How to Help a Depressed Spouse

Katy Kandaris-Weiner, LPC

Married couples can rely on each other to be there when times are tough. This is evidenced by a Pulse Survey conducted by the Census Bureau that found married respondents are less likely to experience mental health problems in general and during declines in work-related income.

A healthy and happy marriage can protect you from depression, but it won’t always be roses and rainbows. Marriage can be hard, especially while working through complex situations, extended familial drama, and the birth of a child.

This article will help you: 

  • Understand depression in marriage
  • How to notice depression in your spouse
  • What to do if your spouse is depressed
  • Tips for helping your spouse through depression

Who’s At Risk of Depression Within Marriage?

There have been numerous studies comparing symptoms and risk factors of depression within men and women that consistently show women are twice as likely to experience depression than men. Similar statistics extend to unhappy marriages.

Depression can occur in anyone. However, certain events and personality traits can hurt or help people’s resiliency against depression. The risk factors of depression within marriage include:

  • Pregnancy and birth
  • Family history
  • Alcohol and drug abuse
  • Chronic illness
  • Past history of mental health illness
  • Unhappy feelings about current marriage

You don’t need to be in an unhappy marriage to experience depression. Depression is also not a sign that your marriage is unhealthy. Every person is at risk of depression.

How to Tell Your Spouse Is Depressed

Chances are, you know your partner well. You may even know them better than anyone else. If your spouse is acting strangely or different than usual, you’ll most likely be the first to know.

However, the tells of depression can be subtle, and you may need to take off your rose-tinted glasses to tell if your spouse is dealing with depression. 

Symptoms of depression in marriage include loss of things they once enjoyed, apathy, and difficulty sleeping.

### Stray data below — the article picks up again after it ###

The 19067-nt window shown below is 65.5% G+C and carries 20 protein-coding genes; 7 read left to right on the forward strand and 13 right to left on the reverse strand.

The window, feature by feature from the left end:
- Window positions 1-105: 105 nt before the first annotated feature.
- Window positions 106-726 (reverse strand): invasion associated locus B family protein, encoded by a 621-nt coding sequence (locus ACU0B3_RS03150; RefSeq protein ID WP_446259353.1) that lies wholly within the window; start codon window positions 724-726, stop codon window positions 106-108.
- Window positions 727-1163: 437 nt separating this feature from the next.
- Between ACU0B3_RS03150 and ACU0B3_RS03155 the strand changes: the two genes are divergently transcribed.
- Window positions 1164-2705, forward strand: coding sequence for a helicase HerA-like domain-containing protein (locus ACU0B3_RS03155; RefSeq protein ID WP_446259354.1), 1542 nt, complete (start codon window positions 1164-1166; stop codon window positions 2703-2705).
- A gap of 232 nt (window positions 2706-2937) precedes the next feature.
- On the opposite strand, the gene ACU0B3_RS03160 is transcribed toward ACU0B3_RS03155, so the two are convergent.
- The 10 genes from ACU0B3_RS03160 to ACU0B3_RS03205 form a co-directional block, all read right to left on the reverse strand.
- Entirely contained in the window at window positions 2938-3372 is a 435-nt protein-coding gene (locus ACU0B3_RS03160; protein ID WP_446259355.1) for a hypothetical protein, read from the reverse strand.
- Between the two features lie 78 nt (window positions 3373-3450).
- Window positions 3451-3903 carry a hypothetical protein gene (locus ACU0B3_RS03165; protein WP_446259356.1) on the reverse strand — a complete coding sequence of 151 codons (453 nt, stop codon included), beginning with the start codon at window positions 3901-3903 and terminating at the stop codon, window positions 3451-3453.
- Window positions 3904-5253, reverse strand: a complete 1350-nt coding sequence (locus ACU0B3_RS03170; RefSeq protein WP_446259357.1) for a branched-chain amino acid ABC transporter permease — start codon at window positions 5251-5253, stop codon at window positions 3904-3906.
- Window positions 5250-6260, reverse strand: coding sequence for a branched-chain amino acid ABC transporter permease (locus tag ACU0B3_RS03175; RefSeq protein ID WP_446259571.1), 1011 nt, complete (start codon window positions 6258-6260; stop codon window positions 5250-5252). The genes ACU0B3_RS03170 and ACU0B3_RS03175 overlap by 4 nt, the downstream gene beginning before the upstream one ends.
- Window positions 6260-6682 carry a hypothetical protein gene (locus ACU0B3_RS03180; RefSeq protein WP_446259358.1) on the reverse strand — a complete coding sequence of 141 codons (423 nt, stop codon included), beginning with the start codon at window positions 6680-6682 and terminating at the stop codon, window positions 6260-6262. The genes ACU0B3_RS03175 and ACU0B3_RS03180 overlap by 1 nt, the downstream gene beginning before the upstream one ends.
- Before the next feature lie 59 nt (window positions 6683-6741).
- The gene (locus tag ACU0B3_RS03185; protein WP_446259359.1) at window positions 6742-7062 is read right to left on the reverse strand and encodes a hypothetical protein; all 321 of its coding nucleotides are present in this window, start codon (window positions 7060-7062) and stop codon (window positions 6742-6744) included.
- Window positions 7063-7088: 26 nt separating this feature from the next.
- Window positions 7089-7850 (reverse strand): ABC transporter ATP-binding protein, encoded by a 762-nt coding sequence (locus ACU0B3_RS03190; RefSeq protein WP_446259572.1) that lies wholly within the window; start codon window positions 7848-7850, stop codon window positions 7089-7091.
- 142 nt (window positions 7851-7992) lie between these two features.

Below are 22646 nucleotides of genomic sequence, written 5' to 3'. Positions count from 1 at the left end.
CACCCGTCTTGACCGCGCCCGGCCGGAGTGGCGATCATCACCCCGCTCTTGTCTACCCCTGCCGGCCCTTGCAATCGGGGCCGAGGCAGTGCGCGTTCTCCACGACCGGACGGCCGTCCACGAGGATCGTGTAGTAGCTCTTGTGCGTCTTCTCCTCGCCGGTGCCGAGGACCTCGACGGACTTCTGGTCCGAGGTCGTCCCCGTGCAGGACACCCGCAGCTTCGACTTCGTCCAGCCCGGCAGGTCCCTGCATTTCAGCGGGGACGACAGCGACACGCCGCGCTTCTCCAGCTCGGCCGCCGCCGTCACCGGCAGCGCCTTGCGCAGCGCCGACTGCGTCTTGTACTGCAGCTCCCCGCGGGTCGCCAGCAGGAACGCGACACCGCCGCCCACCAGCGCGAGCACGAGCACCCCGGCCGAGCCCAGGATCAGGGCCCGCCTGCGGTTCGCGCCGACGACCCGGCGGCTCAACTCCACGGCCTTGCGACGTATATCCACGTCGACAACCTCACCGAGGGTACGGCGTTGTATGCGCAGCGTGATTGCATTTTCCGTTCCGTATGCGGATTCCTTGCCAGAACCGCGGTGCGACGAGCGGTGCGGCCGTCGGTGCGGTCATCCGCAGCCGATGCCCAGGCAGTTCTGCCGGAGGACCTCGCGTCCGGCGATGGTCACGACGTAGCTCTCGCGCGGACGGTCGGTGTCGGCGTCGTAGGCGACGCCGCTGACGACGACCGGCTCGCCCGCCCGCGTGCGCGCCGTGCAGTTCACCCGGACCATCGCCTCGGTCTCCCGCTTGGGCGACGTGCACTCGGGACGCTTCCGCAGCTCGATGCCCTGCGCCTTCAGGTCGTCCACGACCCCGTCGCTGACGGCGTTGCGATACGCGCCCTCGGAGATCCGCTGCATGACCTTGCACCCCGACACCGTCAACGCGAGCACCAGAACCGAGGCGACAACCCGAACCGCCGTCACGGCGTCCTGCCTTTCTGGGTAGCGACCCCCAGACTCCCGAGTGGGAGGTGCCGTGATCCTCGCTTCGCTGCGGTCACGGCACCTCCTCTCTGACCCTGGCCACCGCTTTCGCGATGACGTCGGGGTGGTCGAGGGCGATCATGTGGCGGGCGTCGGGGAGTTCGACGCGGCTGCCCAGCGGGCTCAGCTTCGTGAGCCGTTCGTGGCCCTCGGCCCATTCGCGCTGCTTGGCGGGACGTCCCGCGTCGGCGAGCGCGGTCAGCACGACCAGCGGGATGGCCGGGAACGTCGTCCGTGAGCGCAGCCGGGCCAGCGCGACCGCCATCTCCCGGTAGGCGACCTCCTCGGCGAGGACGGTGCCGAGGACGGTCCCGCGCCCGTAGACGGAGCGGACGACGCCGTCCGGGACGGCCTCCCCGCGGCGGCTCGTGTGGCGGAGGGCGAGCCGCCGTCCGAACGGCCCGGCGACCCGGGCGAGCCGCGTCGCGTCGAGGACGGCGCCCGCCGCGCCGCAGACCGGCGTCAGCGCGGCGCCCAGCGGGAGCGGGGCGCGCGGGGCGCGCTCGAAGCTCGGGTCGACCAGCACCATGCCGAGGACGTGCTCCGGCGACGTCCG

Loss of Enjoyment

Most married couples enjoy certain activities together. These activities could be anything; weekly board game nights, watching movies, hiking, doing puzzles, cooking together, and sharing a meal. If your spouse is depressed, they’ll likely disengage from these activities.

Depression makes it hard or impossible to enjoy things that used to bring happiness. If you notice your spouse canceling plans or disengaging with friends and family to spend time alone, keep an eye open for other symptoms.

Expressing Helplessness

If you notice your spouse saying things that are darker than their typical outlook on life they could be experiencing depression. Language to look out for include:

  • Self-criticism or self-loathing
  • Not speaking up for themself
  • Sayings like “I’m not good enough” or “Things never work out”

Language isn’t the only way helplessness can be expressed. Not finishing sentences, trailing off, or shutting down conversations can all be signs of depression. If you notice your spouse talking or acting differently than normal, talk to them about it.

Acting Reclusive

A common symptom of depression is withdrawal. Instead of going out with friends or enjoying dinner with family, they may prefer to stay inside. This doesn’t always alleviate the symptoms of depression.

If you notice your spouse becoming more withdrawn then they typically are, then they could be expressing symptoms of depression.

How to Help a Spouse With Depression

If your spouse is depressed you’re in a unique position to help them because you live with them, and you share a special relationship. However, it’s important to recognize that you’re not a mental health professional.

Dealing with a depressed spouse is not just a project to complete. Depression could be a long-term issue your spouse has to deal with on occasion. Try your best to be patient with them and be proactive in helping them in their mental health journey.

if your spouse is depressed, encourage them to get therapy

Encourage Therapy

You can’t force your spouse to attend therapy. However, you can encourage them to attend therapy. This may be one of the most important things you can do for your partner during this time.

This may be easier said than done. Not everyone enjoys hearing they should seek therapy. Here are the things you should consider while encouraging your partner to seek therapy:

  • Language: Take an empathetic, loving, and compassionate approach to the language you use while talking about therapy. Trying saying something similar to, “I love you and I love our marriage. I want to see you succeed and I think working with someone about your struggles with depression could help you and our marriage. What do you think about that?”